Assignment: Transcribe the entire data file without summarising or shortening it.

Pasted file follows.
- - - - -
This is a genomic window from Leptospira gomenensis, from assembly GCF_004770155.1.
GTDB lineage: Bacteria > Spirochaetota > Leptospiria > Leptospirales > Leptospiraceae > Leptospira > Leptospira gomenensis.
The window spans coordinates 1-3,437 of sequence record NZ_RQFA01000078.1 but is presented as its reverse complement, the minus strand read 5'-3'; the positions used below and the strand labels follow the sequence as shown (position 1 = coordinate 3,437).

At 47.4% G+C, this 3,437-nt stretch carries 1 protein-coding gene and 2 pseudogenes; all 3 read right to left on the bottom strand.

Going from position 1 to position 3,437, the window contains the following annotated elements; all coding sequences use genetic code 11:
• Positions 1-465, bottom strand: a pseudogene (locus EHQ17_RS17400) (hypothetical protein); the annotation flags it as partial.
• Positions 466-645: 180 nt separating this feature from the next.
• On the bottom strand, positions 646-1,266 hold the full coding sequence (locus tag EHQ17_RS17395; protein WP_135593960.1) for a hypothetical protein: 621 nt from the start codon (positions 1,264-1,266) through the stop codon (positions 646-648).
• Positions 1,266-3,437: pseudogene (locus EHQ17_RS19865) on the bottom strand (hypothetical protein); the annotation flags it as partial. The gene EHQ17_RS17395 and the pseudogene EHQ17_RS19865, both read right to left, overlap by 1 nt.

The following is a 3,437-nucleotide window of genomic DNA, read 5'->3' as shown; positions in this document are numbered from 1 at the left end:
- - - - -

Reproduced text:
This is a genomic window from Leptospira gomenensis, from assembly GCF_004770155.1.
GTDB lineage: Bacteria > Spirochaetota > Leptospiria > Leptospirales > Leptospiraceae > Leptospira > Leptospira gomenensis.
The window spans coordinates 1-3,437 of sequence record NZ_RQFA01000078.1 but is presented as its reverse complement, the minus strand read 5'-3'; the positions used below and the strand labels follow the sequence as shown (position 1 = coordinate 3,437).

At 47.4% G+C, this 3,437-nt stretch carries 1 protein-coding gene and 2 pseudogenes; all 3 read right to left on the bottom strand.

Going from position 1 to position 3,437, the window contains the following annotated elements; all coding sequences use genetic code 11:
• Positions 1-465, bottom strand: a pseudogene (locus EHQ17_RS17400) (hypothetical protein); the annotation flags it as partial.
• Positions 466-645: 180 nt separating this feature from the next.
• On the bottom strand, positions 646-1,266 hold the full coding sequence (locus tag EHQ17_RS17395; protein WP_135593960.1) for a hypothetical protein: 621 nt from the start codon (positions 1,264-1,266) through the stop codon (positions 646-648).
• Positions 1,266-3,437: pseudogene (locus EHQ17_RS19865) on the bottom strand (hypothetical protein); the annotation flags it as partial. The gene EHQ17_RS17395 and the pseudogene EHQ17_RS19865, both read right to left, overlap by 1 nt.

The following is a 3,437-nucleotide window of genomic DNA, read 5'->3' as shown; positions in this document are numbered from 1 at the left end: